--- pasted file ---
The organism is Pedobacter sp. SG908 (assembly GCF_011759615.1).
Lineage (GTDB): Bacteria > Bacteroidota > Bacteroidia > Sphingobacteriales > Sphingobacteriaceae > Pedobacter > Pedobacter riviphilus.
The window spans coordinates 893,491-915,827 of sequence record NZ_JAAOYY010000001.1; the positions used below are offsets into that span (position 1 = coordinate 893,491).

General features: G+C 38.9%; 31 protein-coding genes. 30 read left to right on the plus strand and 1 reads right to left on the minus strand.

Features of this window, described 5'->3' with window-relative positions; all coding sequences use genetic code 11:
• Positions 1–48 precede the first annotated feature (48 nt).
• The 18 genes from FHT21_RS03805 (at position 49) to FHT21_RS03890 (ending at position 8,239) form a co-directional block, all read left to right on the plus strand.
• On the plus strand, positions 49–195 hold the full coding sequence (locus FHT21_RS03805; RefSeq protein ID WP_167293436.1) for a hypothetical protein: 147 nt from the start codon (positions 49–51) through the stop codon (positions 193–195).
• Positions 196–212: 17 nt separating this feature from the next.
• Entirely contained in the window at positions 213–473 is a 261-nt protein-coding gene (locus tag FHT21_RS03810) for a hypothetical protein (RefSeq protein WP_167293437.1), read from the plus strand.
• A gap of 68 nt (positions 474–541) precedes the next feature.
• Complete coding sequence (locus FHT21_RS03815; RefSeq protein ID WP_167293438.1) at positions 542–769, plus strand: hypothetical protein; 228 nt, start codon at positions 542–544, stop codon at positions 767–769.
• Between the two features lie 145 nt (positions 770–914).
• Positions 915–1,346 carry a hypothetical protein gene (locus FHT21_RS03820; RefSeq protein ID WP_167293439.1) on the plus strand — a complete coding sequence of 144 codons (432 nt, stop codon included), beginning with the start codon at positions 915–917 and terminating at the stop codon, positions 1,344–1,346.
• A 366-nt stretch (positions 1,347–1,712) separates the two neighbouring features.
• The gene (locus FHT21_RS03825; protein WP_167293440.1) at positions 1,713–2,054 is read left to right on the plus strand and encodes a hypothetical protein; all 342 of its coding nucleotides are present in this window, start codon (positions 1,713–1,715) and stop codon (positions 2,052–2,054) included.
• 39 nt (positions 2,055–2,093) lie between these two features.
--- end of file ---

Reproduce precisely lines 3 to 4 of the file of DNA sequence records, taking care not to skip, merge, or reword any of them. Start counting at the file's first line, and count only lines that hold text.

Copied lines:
The window spans coordinates 893,491-915,827 of sequence record NZ_JAAOYY010000001.1; the positions used below are offsets into that span (position 1 = coordinate 893,491).

General features: G+C 38.9%; 31 protein-coding genes. 30 read left to right on the plus strand and 1 reads right to left on the minus strand.